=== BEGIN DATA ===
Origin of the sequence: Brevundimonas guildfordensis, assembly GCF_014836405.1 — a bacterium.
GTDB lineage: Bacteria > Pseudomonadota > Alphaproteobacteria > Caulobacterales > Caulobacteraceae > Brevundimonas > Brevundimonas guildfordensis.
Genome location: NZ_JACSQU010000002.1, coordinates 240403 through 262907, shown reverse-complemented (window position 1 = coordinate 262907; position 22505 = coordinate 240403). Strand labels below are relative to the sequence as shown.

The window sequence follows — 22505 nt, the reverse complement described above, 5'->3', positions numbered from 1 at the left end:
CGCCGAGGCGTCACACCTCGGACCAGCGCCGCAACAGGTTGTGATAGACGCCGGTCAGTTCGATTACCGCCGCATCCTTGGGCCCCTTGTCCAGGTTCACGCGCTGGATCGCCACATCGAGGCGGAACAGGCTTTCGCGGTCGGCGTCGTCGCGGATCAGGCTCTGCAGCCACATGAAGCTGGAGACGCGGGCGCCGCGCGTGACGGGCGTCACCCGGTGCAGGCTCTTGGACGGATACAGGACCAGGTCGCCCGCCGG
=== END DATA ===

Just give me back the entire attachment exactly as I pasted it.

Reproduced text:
Origin of the sequence: Brevundimonas guildfordensis, assembly GCF_014836405.1 — a bacterium.
GTDB lineage: Bacteria > Pseudomonadota > Alphaproteobacteria > Caulobacterales > Caulobacteraceae > Brevundimonas > Brevundimonas guildfordensis.
Genome location: NZ_JACSQU010000002.1, coordinates 240403 through 262907, shown reverse-complemented (window position 1 = coordinate 262907; position 22505 = coordinate 240403). Strand labels below are relative to the sequence as shown.

The window sequence follows — 22505 nt, the reverse complement described above, 5'->3', positions numbered from 1 at the left end:
CGCCGAGGCGTCACACCTCGGACCAGCGCCGCAACAGGTTGTGATAGACGCCGGTCAGTTCGATTACCGCCGCATCCTTGGGCCCCTTGTCCAGGTTCACGCGCTGGATCGCCACATCGAGGCGGAACAGGCTTTCGCGGTCGGCGTCGTCGCGGATCAGGCTCTGCAGCCACATGAAGCTGGAGACGCGGGCGCCGCGCGTGACGGGCGTCACCCGGTGCAGGCTCTTGGACGGATACAGGACCAGGTCGCCCGCCGG